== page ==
“When our cultural norms treat living with friends as a passing phase and our housing is designed for nuclear families, it takes imagination to dream up a life built around friends.”

One of the things Cohen was thinking about before we spoke via Zoom, she said, was “to the extent that there’s ambition involved in building new ties, it involves putting in a lot of work on the front end to make friendship easy on a day-to-day level.” She shared an example: She lives in a home with her husband, as well as two good friends and their two children. They are a five-minute walk from one of her other close friends, with about 20 other friends and acquaintances within a 15-minute walking radius. “When our cultural norms treat living with friends as a passing phase and our housing is designed for nuclear families, it takes imagination to dream up a life built around friends,” Cohen added. “And it takes ambition to make the idea a reality.”

Meanwhile, others point to small ways to be ambitious about friendship. “When I think about ambition, I think about focus, I think about intention, I think about momentum toward a goal,” said Danielle Bayard Jackson, a friendship coach and educator, and author of an upcoming book on friendship. Jackson explained that much of this is about taking our intention and making it tangible.

yellow adhesive notes collection isolated on solid white background clipping path with shadow

She suggested putting a post-it where you can see it, listing three to five people you want to prioritize connecting with, whether it’s a close friend or someone you just met. You can also develop what Jackson calls friendship rituals—standing dates to have a call, get coffee, watch a show, or whatever works for you—to ensure friends don’t get pushed to the scheduling back-burner. It takes effort, and it shows desire, something Jackson said we should normalize in our platonic relationships. “We all want to feel like somebody’s thinking of you,” she added.

As I listened, I thought about a phone call with a friend when I was at my most unambitious. My personal life had imploded, right in the thick of a chronic illness flare. I burst into tears a split-second after she said “hi,” sobbing as she answered my plea–don’t let me be alone–without me even saying it aloud. She was there when I had nothing to offer, when I didn’t even want to be in my own company. Subconsciously, a new desire crystalized: I promised to show up for my friends as they had for me; I’d be ambitious about needing my friends–caring deeply, pushing myself to open up more, and tending to friendship as a need, not a bonus.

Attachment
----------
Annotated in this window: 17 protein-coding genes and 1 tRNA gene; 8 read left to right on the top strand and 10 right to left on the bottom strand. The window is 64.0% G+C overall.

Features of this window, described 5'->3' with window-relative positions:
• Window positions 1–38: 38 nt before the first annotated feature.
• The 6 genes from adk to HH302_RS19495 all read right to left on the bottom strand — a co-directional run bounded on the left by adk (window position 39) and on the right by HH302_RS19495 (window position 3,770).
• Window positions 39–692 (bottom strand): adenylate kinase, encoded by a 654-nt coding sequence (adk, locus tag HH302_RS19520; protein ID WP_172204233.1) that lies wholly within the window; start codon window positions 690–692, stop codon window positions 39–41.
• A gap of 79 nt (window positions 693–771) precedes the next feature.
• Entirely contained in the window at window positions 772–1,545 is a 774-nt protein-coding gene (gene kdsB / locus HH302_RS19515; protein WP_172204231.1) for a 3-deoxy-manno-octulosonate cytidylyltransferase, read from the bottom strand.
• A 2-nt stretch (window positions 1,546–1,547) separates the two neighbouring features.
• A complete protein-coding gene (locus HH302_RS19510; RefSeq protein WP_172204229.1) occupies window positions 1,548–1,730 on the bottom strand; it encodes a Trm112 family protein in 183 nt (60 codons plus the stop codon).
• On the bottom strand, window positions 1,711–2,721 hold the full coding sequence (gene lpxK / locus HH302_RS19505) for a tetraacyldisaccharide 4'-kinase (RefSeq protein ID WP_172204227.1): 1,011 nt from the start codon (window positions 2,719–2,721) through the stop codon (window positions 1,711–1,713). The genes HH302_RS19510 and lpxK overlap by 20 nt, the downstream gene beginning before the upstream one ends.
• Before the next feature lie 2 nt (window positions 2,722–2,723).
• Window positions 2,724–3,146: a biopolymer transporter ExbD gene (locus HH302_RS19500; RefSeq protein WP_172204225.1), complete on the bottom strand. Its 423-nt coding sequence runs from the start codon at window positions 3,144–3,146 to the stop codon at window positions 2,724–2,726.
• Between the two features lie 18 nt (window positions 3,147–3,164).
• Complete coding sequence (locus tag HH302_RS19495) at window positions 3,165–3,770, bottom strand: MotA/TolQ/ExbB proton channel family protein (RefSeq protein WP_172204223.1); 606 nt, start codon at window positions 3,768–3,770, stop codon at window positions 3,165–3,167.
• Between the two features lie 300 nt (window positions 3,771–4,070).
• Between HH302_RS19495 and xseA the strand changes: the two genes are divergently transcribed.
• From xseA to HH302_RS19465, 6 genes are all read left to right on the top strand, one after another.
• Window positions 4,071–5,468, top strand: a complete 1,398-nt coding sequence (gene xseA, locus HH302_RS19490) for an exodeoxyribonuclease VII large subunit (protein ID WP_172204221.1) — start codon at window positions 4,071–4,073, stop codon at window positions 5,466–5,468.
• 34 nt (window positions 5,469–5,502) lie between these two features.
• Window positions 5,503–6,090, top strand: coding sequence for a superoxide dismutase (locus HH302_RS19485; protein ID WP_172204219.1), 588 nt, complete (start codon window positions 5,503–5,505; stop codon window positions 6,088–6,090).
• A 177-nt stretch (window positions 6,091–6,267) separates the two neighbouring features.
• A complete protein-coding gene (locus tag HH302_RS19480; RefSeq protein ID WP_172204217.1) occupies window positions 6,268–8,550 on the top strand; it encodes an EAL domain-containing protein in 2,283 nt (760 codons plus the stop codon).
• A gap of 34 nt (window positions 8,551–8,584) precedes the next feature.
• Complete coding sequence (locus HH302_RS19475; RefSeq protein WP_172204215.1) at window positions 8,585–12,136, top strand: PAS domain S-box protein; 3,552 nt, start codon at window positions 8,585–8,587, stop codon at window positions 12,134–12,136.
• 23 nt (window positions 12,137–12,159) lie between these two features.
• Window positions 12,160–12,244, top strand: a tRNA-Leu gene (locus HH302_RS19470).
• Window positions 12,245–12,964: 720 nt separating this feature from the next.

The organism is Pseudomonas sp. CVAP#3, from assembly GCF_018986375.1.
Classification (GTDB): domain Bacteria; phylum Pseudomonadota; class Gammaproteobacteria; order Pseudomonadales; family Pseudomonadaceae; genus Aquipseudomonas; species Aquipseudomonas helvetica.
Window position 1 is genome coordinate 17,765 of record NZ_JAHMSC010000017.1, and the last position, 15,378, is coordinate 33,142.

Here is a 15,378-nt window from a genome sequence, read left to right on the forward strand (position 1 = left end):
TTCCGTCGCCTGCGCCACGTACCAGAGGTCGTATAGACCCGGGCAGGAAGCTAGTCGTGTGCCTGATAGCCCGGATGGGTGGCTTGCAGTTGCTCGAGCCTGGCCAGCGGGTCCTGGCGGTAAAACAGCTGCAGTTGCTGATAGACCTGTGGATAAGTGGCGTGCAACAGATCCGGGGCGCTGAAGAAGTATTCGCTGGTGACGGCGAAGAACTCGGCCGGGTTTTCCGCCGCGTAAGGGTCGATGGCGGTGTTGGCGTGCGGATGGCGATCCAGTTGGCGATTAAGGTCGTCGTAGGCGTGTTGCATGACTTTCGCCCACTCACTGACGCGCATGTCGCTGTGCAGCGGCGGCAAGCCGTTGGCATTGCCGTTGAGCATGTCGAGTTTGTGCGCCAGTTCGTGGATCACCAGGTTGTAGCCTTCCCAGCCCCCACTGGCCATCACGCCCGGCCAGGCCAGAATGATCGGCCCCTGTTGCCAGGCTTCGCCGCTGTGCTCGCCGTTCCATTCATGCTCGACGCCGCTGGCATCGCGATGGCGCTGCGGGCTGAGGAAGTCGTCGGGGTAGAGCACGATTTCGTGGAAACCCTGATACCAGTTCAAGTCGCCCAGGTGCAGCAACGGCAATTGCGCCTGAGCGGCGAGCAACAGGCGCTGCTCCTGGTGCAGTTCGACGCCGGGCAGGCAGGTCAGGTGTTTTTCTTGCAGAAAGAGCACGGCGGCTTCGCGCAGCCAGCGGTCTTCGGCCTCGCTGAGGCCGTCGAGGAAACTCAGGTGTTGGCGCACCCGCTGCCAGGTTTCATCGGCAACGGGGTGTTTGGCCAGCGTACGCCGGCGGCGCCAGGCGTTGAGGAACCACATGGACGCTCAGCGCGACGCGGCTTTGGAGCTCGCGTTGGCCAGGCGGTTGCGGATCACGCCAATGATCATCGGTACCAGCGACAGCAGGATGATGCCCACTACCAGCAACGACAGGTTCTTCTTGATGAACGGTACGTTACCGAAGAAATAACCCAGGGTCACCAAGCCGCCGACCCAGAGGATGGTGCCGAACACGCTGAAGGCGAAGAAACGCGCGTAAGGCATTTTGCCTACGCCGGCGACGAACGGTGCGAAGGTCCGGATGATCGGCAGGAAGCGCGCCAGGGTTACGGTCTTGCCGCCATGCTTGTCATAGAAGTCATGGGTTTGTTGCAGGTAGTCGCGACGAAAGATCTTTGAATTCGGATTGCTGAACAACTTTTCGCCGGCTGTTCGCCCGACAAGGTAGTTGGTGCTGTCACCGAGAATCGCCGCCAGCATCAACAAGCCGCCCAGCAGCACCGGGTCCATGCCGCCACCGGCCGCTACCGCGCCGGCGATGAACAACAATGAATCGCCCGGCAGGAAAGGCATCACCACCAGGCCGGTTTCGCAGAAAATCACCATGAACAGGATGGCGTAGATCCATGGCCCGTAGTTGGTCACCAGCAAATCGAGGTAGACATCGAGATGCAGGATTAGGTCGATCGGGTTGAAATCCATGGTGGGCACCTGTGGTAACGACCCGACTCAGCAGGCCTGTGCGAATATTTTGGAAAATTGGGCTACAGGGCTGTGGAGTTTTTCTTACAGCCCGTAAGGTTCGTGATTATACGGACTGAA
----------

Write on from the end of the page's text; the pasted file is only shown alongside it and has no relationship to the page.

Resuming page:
All the Gold Stars: Reimagining Ambition and the Ways We Strive

All the Gold Stars: Reimagining Ambition and the Ways We Strive

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In Alissa Quart’s book, Bootstrapped: Liberating Ourselves from the American Dream, she writes about what she calls the “art of dependence,” which, in The New York Times, she explained as “accepting aid with grace and, crucially, recognizing the importance of others.” Quart’s framework extends far beyond friendship, but I now refer to the concept often myself as a sort of internal checkpoint. Just as I want to celebrate and shout the names of everyone I have worked with, who have helped me, taught me, and opened doors, I want to practice the same with the friendships that sustain me, the people who are there for all of the other things. Nothing I touch or think or am is without some form of their care and support, and I strive for that to go both ways.

Recently, I spoke to Carmel, 40, who told me she always wanted to have a long wooden table, with friends from all different parts of her life gathered together, listening to music and breaking bread. On her 40th birthday, that’s exactly what she got to have: 20 friends from different chapters of her life: from college, to coworkers, to friends of friends who became her friends, to friends she’s known decades, and some who are new, around a table spanning all different ages and life circumstances, together.

“For me, success looks like, if I had a crisis, if I were in need, someone—a friend—would be there for me and vice versa,” she added. “It’s like the reciprocal action of reaching out when in need. I can do that and feel confident that a friend will answer the call, and that I am someone’s first call.”

Headshot of Rainesford Stauffer

Rainesford Stauffer is a writer, Kentuckian, and author of the forthcoming book, An Ordinary Age, out in May 2021.